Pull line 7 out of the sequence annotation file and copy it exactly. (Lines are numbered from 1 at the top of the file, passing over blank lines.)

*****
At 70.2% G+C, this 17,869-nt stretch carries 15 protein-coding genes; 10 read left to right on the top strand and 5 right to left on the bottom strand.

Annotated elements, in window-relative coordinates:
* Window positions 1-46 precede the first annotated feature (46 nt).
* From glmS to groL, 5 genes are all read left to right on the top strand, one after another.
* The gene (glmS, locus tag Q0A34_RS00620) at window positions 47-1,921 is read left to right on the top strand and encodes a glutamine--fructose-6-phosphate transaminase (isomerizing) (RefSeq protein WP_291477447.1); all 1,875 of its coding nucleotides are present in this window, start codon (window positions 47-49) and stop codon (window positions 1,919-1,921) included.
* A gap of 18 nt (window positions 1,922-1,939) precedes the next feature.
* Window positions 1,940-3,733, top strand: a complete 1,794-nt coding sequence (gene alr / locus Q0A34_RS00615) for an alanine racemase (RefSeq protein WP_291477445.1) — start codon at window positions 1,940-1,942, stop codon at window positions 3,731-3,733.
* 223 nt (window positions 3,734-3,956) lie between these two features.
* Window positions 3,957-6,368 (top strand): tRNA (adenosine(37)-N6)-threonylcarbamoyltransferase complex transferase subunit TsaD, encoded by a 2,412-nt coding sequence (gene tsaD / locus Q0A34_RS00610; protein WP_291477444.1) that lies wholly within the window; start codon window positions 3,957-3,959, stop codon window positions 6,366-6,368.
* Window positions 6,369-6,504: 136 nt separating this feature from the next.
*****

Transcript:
* Window positions 1,940-3,733, top strand: a complete 1,794-nt coding sequence (gene alr / locus Q0A34_RS00615) for an alanine racemase (RefSeq protein WP_291477445.1) — start codon at window positions 1,940-1,942, stop codon at window positions 3,731-3,733.